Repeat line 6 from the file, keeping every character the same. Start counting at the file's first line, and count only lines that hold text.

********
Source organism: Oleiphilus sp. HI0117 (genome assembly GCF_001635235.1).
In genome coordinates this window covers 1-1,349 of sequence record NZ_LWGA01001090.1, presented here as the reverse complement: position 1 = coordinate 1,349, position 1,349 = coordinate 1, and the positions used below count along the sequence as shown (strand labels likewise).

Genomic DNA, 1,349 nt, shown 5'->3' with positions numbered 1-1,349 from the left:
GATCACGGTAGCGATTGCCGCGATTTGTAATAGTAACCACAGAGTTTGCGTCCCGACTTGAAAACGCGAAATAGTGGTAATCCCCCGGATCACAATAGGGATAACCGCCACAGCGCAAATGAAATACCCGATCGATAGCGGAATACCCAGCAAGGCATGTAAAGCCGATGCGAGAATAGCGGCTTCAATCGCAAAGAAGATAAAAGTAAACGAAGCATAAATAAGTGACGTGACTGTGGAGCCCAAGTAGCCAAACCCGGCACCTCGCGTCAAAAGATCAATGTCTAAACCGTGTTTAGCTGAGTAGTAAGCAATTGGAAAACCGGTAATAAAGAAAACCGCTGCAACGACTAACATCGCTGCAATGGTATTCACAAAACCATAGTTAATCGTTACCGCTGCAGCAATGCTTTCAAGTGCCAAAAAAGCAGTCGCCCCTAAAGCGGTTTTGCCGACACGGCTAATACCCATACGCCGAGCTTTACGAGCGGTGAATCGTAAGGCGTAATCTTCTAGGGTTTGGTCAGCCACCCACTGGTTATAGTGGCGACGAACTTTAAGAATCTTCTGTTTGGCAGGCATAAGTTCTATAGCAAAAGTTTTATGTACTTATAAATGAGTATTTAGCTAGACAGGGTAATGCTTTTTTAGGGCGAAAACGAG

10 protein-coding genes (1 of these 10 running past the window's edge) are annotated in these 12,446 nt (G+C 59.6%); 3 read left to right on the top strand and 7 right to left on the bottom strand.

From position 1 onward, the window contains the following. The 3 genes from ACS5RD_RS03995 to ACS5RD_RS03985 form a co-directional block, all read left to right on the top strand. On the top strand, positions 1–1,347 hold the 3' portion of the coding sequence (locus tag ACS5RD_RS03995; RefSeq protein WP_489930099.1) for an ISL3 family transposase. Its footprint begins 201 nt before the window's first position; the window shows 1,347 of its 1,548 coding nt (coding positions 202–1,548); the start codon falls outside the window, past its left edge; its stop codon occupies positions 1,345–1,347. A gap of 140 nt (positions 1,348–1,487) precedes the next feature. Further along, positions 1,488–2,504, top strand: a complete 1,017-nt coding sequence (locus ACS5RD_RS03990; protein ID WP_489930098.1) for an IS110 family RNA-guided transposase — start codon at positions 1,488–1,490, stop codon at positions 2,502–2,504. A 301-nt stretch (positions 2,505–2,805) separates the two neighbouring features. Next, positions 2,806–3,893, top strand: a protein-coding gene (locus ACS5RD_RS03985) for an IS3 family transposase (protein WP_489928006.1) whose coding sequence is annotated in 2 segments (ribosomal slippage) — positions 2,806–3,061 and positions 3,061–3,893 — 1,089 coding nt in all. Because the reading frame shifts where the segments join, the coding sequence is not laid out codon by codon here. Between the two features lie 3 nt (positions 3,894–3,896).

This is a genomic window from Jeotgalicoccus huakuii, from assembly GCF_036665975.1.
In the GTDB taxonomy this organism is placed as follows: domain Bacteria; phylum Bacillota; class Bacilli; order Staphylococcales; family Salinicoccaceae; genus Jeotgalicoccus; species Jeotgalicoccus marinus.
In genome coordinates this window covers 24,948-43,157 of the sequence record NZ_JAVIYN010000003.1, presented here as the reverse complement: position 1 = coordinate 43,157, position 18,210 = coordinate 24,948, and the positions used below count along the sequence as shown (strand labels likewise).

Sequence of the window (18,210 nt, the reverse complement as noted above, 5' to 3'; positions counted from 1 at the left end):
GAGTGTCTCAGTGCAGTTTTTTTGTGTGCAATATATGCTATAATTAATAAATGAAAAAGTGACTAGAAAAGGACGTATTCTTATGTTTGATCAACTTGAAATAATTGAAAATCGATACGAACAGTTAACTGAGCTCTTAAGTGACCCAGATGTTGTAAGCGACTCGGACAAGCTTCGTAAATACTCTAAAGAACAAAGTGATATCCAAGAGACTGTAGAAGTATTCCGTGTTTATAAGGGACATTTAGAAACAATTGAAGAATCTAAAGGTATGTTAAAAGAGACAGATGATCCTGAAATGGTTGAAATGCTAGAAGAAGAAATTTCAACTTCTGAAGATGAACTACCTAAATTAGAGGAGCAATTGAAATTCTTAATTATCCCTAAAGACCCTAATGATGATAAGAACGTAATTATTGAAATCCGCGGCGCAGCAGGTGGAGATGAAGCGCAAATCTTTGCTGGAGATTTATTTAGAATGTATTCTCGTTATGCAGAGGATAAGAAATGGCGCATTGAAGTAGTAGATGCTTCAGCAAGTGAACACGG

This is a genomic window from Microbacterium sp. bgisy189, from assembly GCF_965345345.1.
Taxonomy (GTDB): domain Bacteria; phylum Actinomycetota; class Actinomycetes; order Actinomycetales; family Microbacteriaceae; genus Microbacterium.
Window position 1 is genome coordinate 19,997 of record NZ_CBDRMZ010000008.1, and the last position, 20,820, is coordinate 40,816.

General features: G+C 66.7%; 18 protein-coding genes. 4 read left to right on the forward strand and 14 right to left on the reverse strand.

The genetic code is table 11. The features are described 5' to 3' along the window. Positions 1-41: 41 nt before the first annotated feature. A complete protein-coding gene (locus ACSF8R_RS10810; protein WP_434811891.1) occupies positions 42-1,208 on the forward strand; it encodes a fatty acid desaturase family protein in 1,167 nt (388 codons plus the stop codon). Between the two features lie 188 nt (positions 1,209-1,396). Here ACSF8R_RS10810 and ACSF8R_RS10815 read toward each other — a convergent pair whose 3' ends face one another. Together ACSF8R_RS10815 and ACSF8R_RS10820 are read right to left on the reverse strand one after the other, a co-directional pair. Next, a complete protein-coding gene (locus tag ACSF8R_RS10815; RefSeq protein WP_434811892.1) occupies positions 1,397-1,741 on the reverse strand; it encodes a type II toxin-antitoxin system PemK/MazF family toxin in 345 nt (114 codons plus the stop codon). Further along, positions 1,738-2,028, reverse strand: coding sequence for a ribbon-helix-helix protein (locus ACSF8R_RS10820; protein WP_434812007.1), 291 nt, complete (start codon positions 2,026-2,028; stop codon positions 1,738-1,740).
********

From position 1 onward, the window contains the following. The 3 genes from ACS5RD_RS03995 to ACS5RD_RS03985 form a co-directional block, all read left to right on the top strand. On the top strand, positions 1–1,347 hold the 3' portion of the coding sequence (locus tag ACS5RD_RS03995; RefSeq protein WP_489930099.1) for an ISL3 family transposase. Its footprint begins 201 nt before the window's first position; the window shows 1,347 of its 1,548 coding nt (coding positions 202–1,548); the start codon falls outside the window, past its left edge; its stop codon occupies positions 1,345–1,347. A gap of 140 nt (positions 1,348–1,487) precedes the next feature. Further along, positions 1,488–2,504, top strand: a complete 1,017-nt coding sequence (locus ACS5RD_RS03990; protein ID WP_489930098.1) for an IS110 family RNA-guided transposase — start codon at positions 1,488–1,490, stop codon at positions 2,502–2,504. A 301-nt stretch (positions 2,505–2,805) separates the two neighbouring features. Next, positions 2,806–3,893, top strand: a protein-coding gene (locus ACS5RD_RS03985) for an IS3 family transposase (protein WP_489928006.1) whose coding sequence is annotated in 2 segments (ribosomal slippage) — positions 2,806–3,061 and positions 3,061–3,893 — 1,089 coding nt in all. Because the reading frame shifts where the segments join, the coding sequence is not laid out codon by codon here. Between the two features lie 3 nt (positions 3,894–3,896).